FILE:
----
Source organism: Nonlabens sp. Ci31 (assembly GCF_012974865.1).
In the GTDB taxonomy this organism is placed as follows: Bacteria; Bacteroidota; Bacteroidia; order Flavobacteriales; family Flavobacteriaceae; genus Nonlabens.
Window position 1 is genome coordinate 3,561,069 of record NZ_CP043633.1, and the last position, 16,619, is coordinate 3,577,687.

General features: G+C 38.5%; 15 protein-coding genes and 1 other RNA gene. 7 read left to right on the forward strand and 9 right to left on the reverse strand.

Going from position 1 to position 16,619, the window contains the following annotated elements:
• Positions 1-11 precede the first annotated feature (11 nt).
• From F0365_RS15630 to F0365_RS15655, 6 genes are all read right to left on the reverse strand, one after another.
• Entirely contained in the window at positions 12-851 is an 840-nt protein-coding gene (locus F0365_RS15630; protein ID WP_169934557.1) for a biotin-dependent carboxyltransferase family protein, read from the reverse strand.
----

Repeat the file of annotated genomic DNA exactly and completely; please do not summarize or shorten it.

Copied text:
Source organism: Nonlabens sp. Ci31 (assembly GCF_012974865.1).
In the GTDB taxonomy this organism is placed as follows: Bacteria; Bacteroidota; Bacteroidia; order Flavobacteriales; family Flavobacteriaceae; genus Nonlabens.
Window position 1 is genome coordinate 3,561,069 of record NZ_CP043633.1, and the last position, 16,619, is coordinate 3,577,687.

General features: G+C 38.5%; 15 protein-coding genes and 1 other RNA gene. 7 read left to right on the forward strand and 9 right to left on the reverse strand.

Going from position 1 to position 16,619, the window contains the following annotated elements:
• Positions 1-11 precede the first annotated feature (11 nt).
• From F0365_RS15630 to F0365_RS15655, 6 genes are all read right to left on the reverse strand, one after another.
• Entirely contained in the window at positions 12-851 is an 840-nt protein-coding gene (locus F0365_RS15630; protein ID WP_169934557.1) for a biotin-dependent carboxyltransferase family protein, read from the reverse strand.